SaaS businesses, app development startups and digital media groups have flourished in the Triangle for years. But a growing sector of the entrepreneurial ecosystem entwines the region’s largest industries with its longtime interest in sports.

Led by sport-focused tech players like Automated Insights, and StraightCast Media, along with academic institutions and sports powerhouses like UNC and Duke, the region is shaping up to be a young mecca for fitness and sporting technology, new event businesses and increasingly, sports analytics. Between the Blue Devils’ use of STATS’ player tracking technologies, UNC Kenan-Flagler Business School’s annual Basketball Analytics Summit and both schools’ strong focus on medicine or “medtech”, thought leaders in monitoring body metrics and providing solutions for athletes have reason to flock to North Carolina. 

We reached out to some of the newbies in the sports startup world to learn about the businesses they are building to impact the future of sport and fitness not just in the Triangle, but around the world.


The market for wearable body monitors is flooded. From the Apple Watch to GPS trackers to Jawbones and Fitbits, there is a large and crowded field of companies seeking to quantify and track the functions and health of the human body. However, BioMetrix stands out from the pack. Instead of monitoring heart rate or calories burned, this company tracks the stride and motion of the human body. While others target the calorie counter or athlete looking to shave a few seconds off his or her mile time, BioMetrix targets the elite athletes who either need rehabilitation or to reevaluate the way they move.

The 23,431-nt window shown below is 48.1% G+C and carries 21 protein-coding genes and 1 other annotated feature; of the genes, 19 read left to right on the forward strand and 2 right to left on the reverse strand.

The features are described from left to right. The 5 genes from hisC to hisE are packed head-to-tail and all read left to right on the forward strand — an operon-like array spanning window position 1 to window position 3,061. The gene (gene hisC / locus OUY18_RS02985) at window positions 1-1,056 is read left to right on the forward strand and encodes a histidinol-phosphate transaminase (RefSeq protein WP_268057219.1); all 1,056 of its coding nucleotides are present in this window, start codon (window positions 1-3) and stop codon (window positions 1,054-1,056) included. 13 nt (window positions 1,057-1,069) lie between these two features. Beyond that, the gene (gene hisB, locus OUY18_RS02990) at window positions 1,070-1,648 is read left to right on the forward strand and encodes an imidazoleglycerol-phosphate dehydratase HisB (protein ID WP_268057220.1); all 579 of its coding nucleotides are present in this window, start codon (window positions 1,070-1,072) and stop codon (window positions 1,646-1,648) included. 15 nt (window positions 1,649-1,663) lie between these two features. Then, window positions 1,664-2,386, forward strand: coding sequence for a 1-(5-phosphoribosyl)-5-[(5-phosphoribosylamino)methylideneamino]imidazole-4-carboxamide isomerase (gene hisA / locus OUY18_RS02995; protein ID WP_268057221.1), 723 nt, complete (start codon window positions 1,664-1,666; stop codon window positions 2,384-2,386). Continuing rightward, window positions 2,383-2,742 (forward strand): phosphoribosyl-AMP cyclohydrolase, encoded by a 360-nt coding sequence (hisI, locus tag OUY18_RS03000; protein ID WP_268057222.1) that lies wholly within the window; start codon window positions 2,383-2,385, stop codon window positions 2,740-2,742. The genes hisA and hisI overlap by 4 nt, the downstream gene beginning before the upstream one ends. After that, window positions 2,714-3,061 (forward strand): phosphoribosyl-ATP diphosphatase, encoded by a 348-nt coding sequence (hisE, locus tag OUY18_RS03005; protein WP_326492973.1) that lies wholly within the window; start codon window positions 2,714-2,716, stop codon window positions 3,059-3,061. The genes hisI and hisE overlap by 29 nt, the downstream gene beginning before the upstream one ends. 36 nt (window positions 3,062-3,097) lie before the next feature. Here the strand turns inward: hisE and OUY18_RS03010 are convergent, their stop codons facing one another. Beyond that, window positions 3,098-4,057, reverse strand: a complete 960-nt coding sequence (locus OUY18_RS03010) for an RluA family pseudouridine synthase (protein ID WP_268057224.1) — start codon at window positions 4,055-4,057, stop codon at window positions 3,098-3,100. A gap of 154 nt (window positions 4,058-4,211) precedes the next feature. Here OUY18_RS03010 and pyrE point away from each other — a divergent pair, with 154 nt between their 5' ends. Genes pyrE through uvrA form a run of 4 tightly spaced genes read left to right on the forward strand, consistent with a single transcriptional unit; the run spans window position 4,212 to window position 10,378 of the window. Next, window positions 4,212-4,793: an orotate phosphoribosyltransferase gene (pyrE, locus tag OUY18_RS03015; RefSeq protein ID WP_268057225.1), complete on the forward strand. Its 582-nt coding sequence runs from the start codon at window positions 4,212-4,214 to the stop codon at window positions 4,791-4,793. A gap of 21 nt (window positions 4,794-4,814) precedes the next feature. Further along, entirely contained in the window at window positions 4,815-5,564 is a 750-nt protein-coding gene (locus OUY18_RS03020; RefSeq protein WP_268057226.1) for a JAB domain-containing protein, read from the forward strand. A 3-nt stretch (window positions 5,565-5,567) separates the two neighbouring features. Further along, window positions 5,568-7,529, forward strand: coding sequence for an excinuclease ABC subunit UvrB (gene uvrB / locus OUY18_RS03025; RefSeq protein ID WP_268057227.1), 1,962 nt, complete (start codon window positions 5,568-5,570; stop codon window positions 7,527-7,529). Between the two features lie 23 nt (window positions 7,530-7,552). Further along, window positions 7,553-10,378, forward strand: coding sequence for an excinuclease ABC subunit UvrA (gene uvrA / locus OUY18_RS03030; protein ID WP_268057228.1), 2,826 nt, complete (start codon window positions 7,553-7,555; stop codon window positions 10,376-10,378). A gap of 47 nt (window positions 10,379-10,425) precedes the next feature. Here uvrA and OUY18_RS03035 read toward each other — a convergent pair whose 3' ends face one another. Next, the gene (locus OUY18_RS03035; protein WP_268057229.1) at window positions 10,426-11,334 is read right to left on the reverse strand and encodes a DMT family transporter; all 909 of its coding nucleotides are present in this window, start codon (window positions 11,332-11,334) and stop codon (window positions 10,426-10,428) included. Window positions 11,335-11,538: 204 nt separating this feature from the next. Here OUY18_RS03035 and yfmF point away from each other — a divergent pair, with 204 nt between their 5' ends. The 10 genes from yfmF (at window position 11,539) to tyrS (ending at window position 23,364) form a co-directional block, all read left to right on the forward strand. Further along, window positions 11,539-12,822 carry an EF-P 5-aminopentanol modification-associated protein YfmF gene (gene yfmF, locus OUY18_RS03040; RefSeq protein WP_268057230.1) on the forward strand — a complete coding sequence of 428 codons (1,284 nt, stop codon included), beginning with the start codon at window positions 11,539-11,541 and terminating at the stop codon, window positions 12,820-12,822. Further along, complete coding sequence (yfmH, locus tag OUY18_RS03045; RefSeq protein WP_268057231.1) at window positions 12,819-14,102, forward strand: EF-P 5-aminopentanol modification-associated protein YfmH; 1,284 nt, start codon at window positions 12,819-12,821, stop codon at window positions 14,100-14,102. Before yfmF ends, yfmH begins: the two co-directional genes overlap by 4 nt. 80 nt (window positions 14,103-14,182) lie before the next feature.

Relying on inspiration from technologies such as accelerometers, motion capture and pressure sensors, the BioMetrix wearable hip, heel or knee sensors provide athletes with precise and robust data on their bodies’ movements. The combination of advanced sensors, alongside analytics and AI, aim to detect and correct irregularities in running form or other areas of athletic training. 
Most people who have been active at some period in their life have dealt with the horror of physical therapy and and rehabilitation. Founders and Duke athletes Ivonna Dumanyan and Gabrielle Levac probably know about the struggle far better than you and I do. The company was actually formed as a result of their own injuries and rehabilitation. The two met in the training room at Duke after a series of injuries that took them out of their respective athletic pursuits, and BioMetrix was born. 
Now, in 2016, the pair plans to release the BioMX sensor to teams and trainers in August. Through pairings with Global Technology Investments and the Motion Analysis Corporation in addition to an Indiegogo campaign going on now, the company has sprinted to market since inception nearly two years ago. Right now, BioMetrix is looking for more backers and athletic organizations to help support and test the BioMX.